The heating gases are, as has been before stated, of a temperature approximately 450 C., so that the heat actually imparted to the pulverized material is approximately 350 C., and this has been found by me to be a temperature sufiiciently high to vaporize the Volatiles Without changing the character thereof, and to also prevent fusion of the carbon residue. r

lVhile I have disclosed the preferred embodiment of the invention, it Will be understood that the same is susceptible of change within the scope of the following claims Without d'eparting from the spirit thereof.

Having thus described the invention, What I claim is:

1; A retort for treating comminuted materials, comprising a plurality of holloW statio-nary hearths and a plurality of holloW rotary hearths, said rotary hearths being so positioned alternately With respect to said stationary hearths as to form a confined passagcway therebetween, means for causing the material passing through the retort to alternatelyfiow across the surfaces of the rotary and stationary hearths and means carricd bythe l''earths for both heating and agitating the material moving across the upper surfaces of hearths next below, means for supplying comminuted material to said retort to flow through said confined passage- Way and means for admitting a heating `mediu1n te the interiors of said holloW 'a confined, inclined, sinuous passageway therebetween for feecl ng the material to be treated thercthrough zigzag in vertical section; hollow, conical rabbles projecting downwardly from the inclincd lower surlaces of said hollow hearths to substantially the upper inclincd sui-faces of the next adiacent lower hearths; means to revolve said column and attached hearths; means to indircctly heat said material consisting solely of means to adnit heating gases to the interier of said hearths; means to feed inaterial to and through said sinuous passage Way; means for discharging and separately collecting Vapors from the retort at progressire intervals during the travel of the inaterial therethrough and means for discharging the treated material from the retort.

3. A retort for distilling carbonaceous materials, comprising a. cylindrical casing, having a plurality of hollow, conical, annular hearths attachcd thereto, project-ing' radially inwardly thereof at spaced distances, a re- Volvable column mounted substantially centrally of said casing, haring hollow, conieal, annular hearths attached thereto projecting radial'ly outwardly in said'casing at spuccd distances into the space between said stationary hearths said revolvable and sta tionary hearths being so spaced as to form a confined, inclined, sinuous passageway therebetween for 'eeding the material to be treated therethrough zig-zag in vertical section; means to revolve said column and attachedi hearths; means to indirectly heat said material consisting solely of means to admit heating gases to the interier of said hearths; means to feed material to and through said sinuous passageway; means for discharging and separately collecting Vapors froni the re tort at progressive intervals during the travel of the material thcrethrough and means for discharging the treated material from the retort.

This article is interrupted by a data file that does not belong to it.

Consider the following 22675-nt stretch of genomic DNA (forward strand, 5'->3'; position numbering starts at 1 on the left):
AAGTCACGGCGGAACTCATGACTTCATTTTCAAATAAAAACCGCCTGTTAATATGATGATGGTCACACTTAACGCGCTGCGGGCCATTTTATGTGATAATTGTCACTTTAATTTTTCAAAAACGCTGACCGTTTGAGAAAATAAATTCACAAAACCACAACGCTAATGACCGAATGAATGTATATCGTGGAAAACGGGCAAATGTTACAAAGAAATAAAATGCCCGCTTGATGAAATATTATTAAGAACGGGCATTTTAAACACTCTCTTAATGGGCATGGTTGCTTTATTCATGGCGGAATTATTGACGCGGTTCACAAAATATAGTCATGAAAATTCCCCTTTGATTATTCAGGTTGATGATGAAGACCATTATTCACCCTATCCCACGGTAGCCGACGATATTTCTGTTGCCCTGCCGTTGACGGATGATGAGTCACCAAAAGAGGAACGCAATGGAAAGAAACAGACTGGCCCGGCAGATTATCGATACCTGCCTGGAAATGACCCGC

4. A retort for distilling carbonwcous muterials comprising a casin a plurality of' ,superposed alternately disposed stationary and rotatable hearths so spaccd as to dcfine confined sinuous passugeway thercbctwcen for material being led the'ethrough, said hearths being holloW and consisting of highly heat conductivc material, hollow rahbles uttached to the lower sides of said hearths and communicating therewith, means for rotating said rotatable hearths as a. unit, means for udmitting heating gascs to the interier of the lmvernost heurth of each of the respective sets of stationary and rotatable hearths, means for causing said gases to pass suecessivelj through each hearth and the rabbles associated thorcwith of each set, means for sealing said sinuous passagewty against ingress of heating gases or air. and means at progressire inte'vals in said retort for withdrawing and separately collecting vapors evolvcd from material passing therethrough.